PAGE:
An industrial designer has to take all of those things into account.

The issue I often have is when people tell me they’re a “Product Designer” and are talking about web, mobile, or app design—but that’s another thread and another rant.

Okay, since we’re ranting… when, where, and why did banks, and other “lending institutions”, start calling their loans, checking accounts, savings accounts, car loans, mortgages and such, products. I know assembling all those documents into packages is the product of someone’s labor, and that products are defined as anything that satisfies a customer’s needs, but it’s not what I think of when I hear the word. The term used to be services.

Since the MBAs were unable to interpret their Business 101 textbooks and had to take everything literally. “What do you mean I sell a service? This books says I can only sell PRODUCT!”

Anyone else feel a little offended that UI/UX/webdev folks have kidnapped the term “product designer”?

I guess in a literal sense it’s an logical title for them, but couldn’t they just adopt another term instead of one that’s already in use?

Karim Rashid wrote an open letter that was published in I.D. magazine (the latter years :unamused: )

Mr. Rashid basically said that we are not industrial designers, we are not graphic designers, and so on. What we are designers, makers, we are the dreamers of dreams. I have to do graphic design; you probably do too, I do CAD, I make things with my hands, I write code (not a lot), I program micro controllers, and write blogs. I’m not an engineer of any variety, I’m not a member of the AIGA, and I will not be getting a Pulitzer. Really I’m more off put by people who do not think of where their things sprang fourth from then the title of the people whom execute the process to produce them.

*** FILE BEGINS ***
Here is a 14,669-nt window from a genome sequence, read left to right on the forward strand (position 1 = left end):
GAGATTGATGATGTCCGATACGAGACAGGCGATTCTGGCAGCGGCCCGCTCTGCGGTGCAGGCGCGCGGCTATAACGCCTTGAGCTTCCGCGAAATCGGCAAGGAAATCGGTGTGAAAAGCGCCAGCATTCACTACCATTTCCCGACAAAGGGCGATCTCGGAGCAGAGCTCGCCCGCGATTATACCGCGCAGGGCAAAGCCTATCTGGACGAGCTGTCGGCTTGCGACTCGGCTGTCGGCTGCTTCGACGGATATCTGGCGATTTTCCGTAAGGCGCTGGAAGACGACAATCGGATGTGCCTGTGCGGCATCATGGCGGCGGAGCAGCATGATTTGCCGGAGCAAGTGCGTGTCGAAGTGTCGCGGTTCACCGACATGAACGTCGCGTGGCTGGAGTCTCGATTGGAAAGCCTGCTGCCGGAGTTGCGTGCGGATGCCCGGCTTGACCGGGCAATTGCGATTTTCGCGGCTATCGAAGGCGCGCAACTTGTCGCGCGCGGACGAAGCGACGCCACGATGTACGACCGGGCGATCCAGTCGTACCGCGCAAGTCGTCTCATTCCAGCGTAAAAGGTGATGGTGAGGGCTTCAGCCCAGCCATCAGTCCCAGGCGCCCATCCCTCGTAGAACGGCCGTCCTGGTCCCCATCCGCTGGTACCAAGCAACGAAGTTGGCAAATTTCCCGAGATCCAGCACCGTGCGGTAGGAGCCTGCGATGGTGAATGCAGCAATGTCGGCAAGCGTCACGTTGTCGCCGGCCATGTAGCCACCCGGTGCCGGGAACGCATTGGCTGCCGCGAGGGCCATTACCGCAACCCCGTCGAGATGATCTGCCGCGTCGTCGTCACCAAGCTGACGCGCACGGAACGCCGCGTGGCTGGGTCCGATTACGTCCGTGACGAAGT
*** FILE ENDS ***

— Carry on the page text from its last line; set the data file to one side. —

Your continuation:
Can you link the title Industrial Designer to the term Architect? It doesn’t have the same meaning, or prestige. The Industrial Designer title is the service component for a set of technical skills in a field of design. There is your qualification title, which is the set of skills that you use to full-fill your job. And there is your actual job/role title.

Industrial Design is not too broad. Your confusing the qualification term with the work/role of Industrial Designers.

I classify myself as a ‘Luminaire Designer’. Luminaire Design B.Des (ID). Because of this, my salary is significantly higher than the average ‘industrial designer’ (title/sell themselves), or an ‘Industrial Designer whom designs light fittings’.

I believe the degree teaches you the skills to execute your ideas. In our case, sketching, drafting, prototyping, project management/manufacturing. The term industrial design is your set of skills, therefore you are a ‘service’ of design. If you call yourself an “Industrial Designer” the point which you identify and transmit your skills (of ID) into a specification or genre of design is the point which your Intellectual property becomes the valuable component as a designer. My intellectual knowledge is currently ‘Luminiare Design’ (1.5 years experience, considered a graduate by some), integrating light sources with fittings, thus I earn far more than the average graduate ‘Industrial Designer’ would.